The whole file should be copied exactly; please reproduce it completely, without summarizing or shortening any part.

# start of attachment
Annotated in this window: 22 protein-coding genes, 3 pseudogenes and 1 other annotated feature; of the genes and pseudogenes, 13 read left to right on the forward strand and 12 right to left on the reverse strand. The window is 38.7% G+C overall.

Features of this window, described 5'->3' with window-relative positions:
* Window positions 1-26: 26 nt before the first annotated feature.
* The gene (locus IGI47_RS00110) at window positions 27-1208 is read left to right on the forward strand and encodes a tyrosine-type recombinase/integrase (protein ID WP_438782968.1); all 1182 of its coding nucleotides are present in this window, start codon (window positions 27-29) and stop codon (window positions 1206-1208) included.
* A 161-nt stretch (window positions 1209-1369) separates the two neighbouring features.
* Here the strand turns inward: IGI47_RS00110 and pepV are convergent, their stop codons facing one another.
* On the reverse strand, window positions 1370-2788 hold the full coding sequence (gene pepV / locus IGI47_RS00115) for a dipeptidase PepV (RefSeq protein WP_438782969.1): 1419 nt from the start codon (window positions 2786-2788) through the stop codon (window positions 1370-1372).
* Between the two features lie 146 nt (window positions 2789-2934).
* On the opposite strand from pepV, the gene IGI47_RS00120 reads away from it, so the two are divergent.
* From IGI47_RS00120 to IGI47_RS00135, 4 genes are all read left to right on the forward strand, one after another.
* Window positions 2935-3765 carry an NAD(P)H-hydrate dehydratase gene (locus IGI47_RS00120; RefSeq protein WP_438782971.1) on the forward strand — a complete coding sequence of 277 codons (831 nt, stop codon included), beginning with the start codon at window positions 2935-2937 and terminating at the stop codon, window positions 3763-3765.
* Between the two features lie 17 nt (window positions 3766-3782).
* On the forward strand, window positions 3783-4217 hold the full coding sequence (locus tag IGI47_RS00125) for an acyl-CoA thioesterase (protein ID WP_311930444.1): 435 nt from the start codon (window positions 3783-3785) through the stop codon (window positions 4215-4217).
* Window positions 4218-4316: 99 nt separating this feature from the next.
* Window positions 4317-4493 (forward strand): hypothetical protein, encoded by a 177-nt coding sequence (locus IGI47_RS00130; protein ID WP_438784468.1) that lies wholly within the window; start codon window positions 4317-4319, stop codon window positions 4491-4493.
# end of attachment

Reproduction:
Annotated in this window: 22 protein-coding genes, 3 pseudogenes and 1 other annotated feature; of the genes and pseudogenes, 13 read left to right on the forward strand and 12 right to left on the reverse strand. The window is 38.7% G+C overall.

Features of this window, described 5'->3' with window-relative positions:
* Window positions 1-26: 26 nt before the first annotated feature.
* The gene (locus IGI47_RS00110) at window positions 27-1208 is read left to right on the forward strand and encodes a tyrosine-type recombinase/integrase (protein ID WP_438782968.1); all 1182 of its coding nucleotides are present in this window, start codon (window positions 27-29) and stop codon (window positions 1206-1208) included.
* A 161-nt stretch (window positions 1209-1369) separates the two neighbouring features.
* Here the strand turns inward: IGI47_RS00110 and pepV are convergent, their stop codons facing one another.
* On the reverse strand, window positions 1370-2788 hold the full coding sequence (gene pepV / locus IGI47_RS00115) for a dipeptidase PepV (RefSeq protein WP_438782969.1): 1419 nt from the start codon (window positions 2786-2788) through the stop codon (window positions 1370-1372).
* Between the two features lie 146 nt (window positions 2789-2934).
* On the opposite strand from pepV, the gene IGI47_RS00120 reads away from it, so the two are divergent.
* From IGI47_RS00120 to IGI47_RS00135, 4 genes are all read left to right on the forward strand, one after another.
* Window positions 2935-3765 carry an NAD(P)H-hydrate dehydratase gene (locus IGI47_RS00120; RefSeq protein WP_438782971.1) on the forward strand — a complete coding sequence of 277 codons (831 nt, stop codon included), beginning with the start codon at window positions 2935-2937 and terminating at the stop codon, window positions 3763-3765.
* Between the two features lie 17 nt (window positions 3766-3782).
* On the forward strand, window positions 3783-4217 hold the full coding sequence (locus tag IGI47_RS00125) for an acyl-CoA thioesterase (protein ID WP_311930444.1): 435 nt from the start codon (window positions 3783-3785) through the stop codon (window positions 4215-4217).
* Window positions 4218-4316: 99 nt separating this feature from the next.
* Window positions 4317-4493 (forward strand): hypothetical protein, encoded by a 177-nt coding sequence (locus IGI47_RS00130; protein ID WP_438784468.1) that lies wholly within the window; start codon window positions 4317-4319, stop codon window positions 4491-4493.